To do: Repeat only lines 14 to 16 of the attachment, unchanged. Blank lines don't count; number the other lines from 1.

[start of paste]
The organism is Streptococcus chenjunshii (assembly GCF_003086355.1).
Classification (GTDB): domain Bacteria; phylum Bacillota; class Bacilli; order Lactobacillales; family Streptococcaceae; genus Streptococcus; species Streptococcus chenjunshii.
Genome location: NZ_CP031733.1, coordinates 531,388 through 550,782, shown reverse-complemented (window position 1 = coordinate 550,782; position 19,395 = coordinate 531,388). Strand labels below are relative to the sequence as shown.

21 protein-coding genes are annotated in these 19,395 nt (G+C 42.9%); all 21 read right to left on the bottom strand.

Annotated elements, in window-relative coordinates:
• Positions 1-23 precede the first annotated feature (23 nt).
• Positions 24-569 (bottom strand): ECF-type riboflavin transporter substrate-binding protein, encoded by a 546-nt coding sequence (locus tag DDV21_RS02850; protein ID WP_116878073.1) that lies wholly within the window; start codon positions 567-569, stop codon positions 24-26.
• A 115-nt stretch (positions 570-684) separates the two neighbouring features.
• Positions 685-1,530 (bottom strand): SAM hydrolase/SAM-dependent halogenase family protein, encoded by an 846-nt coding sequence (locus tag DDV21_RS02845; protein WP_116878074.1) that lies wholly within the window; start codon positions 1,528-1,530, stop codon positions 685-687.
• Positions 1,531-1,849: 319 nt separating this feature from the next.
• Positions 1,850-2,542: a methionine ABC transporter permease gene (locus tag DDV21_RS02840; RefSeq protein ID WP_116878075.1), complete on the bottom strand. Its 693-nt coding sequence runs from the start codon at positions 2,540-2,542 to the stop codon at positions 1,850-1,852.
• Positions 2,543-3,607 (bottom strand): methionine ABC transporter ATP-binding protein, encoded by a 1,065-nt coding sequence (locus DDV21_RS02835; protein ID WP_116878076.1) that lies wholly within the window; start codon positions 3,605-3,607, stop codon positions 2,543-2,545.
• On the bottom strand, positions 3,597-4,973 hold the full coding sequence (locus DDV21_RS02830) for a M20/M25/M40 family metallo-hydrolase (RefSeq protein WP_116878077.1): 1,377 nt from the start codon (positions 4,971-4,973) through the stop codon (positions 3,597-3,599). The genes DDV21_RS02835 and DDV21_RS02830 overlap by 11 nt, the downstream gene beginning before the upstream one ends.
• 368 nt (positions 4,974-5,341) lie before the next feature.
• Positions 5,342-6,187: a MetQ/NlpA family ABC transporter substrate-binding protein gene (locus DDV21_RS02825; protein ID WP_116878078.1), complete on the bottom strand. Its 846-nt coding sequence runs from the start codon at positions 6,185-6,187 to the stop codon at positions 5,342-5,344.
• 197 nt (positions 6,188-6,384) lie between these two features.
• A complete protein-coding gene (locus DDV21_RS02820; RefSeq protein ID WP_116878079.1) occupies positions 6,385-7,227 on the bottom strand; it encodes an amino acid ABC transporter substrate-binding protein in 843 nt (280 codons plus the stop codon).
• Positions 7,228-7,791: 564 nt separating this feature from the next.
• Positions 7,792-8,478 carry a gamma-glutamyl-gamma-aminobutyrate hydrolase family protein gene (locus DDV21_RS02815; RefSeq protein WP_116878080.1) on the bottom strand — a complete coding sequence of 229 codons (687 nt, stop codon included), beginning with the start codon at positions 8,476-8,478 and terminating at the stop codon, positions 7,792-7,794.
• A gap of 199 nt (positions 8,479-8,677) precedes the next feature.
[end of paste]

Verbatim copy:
• 368 nt (positions 4,974-5,341) lie before the next feature.
• Positions 5,342-6,187: a MetQ/NlpA family ABC transporter substrate-binding protein gene (locus DDV21_RS02825; protein ID WP_116878078.1), complete on the bottom strand. Its 846-nt coding sequence runs from the start codon at positions 6,185-6,187 to the stop codon at positions 5,342-5,344.
• 197 nt (positions 6,188-6,384) lie between these two features.